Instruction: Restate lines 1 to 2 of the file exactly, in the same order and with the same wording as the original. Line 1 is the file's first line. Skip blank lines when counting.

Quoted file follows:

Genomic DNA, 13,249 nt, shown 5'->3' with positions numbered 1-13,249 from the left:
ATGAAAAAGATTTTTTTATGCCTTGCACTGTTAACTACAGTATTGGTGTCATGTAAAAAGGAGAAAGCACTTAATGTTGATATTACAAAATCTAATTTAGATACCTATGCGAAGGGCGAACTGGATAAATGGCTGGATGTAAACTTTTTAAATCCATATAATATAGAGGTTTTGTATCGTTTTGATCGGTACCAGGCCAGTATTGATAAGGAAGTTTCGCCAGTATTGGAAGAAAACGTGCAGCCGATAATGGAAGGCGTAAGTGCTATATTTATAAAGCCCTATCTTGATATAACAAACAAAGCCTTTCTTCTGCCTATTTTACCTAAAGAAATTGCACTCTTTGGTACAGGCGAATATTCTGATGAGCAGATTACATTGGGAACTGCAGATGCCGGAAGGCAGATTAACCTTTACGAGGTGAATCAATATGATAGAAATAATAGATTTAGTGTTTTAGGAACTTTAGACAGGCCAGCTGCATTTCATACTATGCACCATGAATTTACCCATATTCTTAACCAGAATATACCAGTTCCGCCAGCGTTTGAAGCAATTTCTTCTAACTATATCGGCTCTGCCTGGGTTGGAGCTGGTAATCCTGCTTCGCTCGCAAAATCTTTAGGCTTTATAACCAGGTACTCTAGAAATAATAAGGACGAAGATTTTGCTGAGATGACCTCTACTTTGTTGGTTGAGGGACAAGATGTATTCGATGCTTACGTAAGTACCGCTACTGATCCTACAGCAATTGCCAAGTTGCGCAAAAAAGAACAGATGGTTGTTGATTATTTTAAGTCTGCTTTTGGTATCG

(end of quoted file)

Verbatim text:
Genomic DNA, 13,249 nt, shown 5'->3' with positions numbered 1-13,249 from the left:
ATGAAAAAGATTTTTTTATGCCTTGCACTGTTAACTACAGTATTGGTGTCATGTAAAAAGGAGAAAGCACTTAATGTTGATATTACAAAATCTAATTTAGATACCTATGCGAAGGGCGAACTGGATAAATGGCTGGATGTAAACTTTTTAAATCCATATAATATAGAGGTTTTGTATCGTTTTGATCGGTACCAGGCCAGTATTGATAAGGAAGTTTCGCCAGTATTGGAAGAAAACGTGCAGCCGATAATGGAAGGCGTAAGTGCTATATTTATAAAGCCCTATCTTGATATAACAAACAAAGCCTTTCTTCTGCCTATTTTACCTAAAGAAATTGCACTCTTTGGTACAGGCGAATATTCTGATGAGCAGATTACATTGGGAACTGCAGATGCCGGAAGGCAGATTAACCTTTACGAGGTGAATCAATATGATAGAAATAATAGATTTAGTGTTTTAGGAACTTTAGACAGGCCAGCTGCATTTCATACTATGCACCATGAATTTACCCATATTCTTAACCAGAATATACCAGTTCCGCCAGCGTTTGAAGCAATTTCTTCTAACTATATCGGCTCTGCCTGGGTTGGAGCTGGTAATCCTGCTTCGCTCGCAAAATCTTTAGGCTTTATAACCAGGTACTCTAGAAATAATAAGGACGAAGATTTTGCTGAGATGACCTCTACTTTGTTGGTTGAGGGACAAGATGTATTCGATGCTTACGTAAGTACCGCTACTGATCCTACAGCAATTGCCAAGTTGCGCAAAAAAGAACAGATGGTTGTTGATTATTTTAAGTCTGCTTTTGGTATCG